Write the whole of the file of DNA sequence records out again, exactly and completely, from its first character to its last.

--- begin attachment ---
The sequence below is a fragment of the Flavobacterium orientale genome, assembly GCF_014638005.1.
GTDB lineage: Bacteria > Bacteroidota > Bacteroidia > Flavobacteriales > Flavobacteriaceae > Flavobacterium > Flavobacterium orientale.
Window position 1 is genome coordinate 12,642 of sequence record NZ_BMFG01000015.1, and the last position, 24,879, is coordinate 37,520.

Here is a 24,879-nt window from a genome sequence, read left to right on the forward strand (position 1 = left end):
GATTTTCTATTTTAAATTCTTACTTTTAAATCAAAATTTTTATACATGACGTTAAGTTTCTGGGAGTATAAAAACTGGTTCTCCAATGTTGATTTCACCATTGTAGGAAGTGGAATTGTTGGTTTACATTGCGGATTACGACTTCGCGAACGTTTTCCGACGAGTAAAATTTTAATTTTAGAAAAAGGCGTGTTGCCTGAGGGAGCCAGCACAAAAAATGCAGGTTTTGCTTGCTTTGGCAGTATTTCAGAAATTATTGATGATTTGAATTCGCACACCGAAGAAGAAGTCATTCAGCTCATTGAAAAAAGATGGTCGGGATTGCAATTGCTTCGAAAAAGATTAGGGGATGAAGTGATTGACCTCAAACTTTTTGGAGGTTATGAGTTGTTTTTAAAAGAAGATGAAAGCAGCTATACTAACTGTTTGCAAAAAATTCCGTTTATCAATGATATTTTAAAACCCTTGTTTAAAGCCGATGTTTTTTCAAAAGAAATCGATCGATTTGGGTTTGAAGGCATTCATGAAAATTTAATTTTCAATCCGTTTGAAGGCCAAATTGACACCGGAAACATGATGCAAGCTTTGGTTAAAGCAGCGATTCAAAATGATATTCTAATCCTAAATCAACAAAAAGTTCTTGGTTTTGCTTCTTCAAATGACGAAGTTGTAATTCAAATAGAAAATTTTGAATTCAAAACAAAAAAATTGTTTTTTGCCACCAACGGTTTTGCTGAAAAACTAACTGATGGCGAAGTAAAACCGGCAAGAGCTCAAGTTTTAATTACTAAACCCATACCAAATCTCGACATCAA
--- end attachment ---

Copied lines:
The sequence below is a fragment of the Flavobacterium orientale genome, assembly GCF_014638005.1.
GTDB lineage: Bacteria > Bacteroidota > Bacteroidia > Flavobacteriales > Flavobacteriaceae > Flavobacterium > Flavobacterium orientale.
Window position 1 is genome coordinate 12,642 of sequence record NZ_BMFG01000015.1, and the last position, 24,879, is coordinate 37,520.

Here is a 24,879-nt window from a genome sequence, read left to right on the forward strand (position 1 = left end):
GATTTTCTATTTTAAATTCTTACTTTTAAATCAAAATTTTTATACATGACGTTAAGTTTCTGGGAGTATAAAAACTGGTTCTCCAATGTTGATTTCACCATTGTAGGAAGTGGAATTGTTGGTTTACATTGCGGATTACGACTTCGCGAACGTTTTCCGACGAGTAAAATTTTAATTTTAGAAAAAGGCGTGTTGCCTGAGGGAGCCAGCACAAAAAATGCAGGTTTTGCTTGCTTTGGCAGTATTTCAGAAATTATTGATGATTTGAATTCGCACACCGAAGAAGAAGTCATTCAGCTCATTGAAAAAAGATGGTCGGGATTGCAATTGCTTCGAAAAAGATTAGGGGATGAAGTGATTGACCTCAAACTTTTTGGAGGTTATGAGTTGTTTTTAAAAGAAGATGAAAGCAGCTATACTAACTGTTTGCAAAAAATTCCGTTTATCAATGATATTTTAAAACCCTTGTTTAAAGCCGATGTTTTTTCAAAAGAAATCGATCGATTTGGGTTTGAAGGCATTCATGAAAATTTAATTTTCAATCCGTTTGAAGGCCAAATTGACACCGGAAACATGATGCAAGCTTTGGTTAAAGCAGCGATTCAAAATGATATTCTAATCCTAAATCAACAAAAAGTTCTTGGTTTTGCTTCTTCAAATGACGAAGTTGTAATTCAAATAGAAAATTTTGAATTCAAAACAAAAAAATTGTTTTTTGCCACCAACGGTTTTGCTGAAAAACTAACTGATGGCGAAGTAAAACCGGCAAGAGCTCAAGTTTTAATTACTAAACCCATACCAAATCTCGACATCAA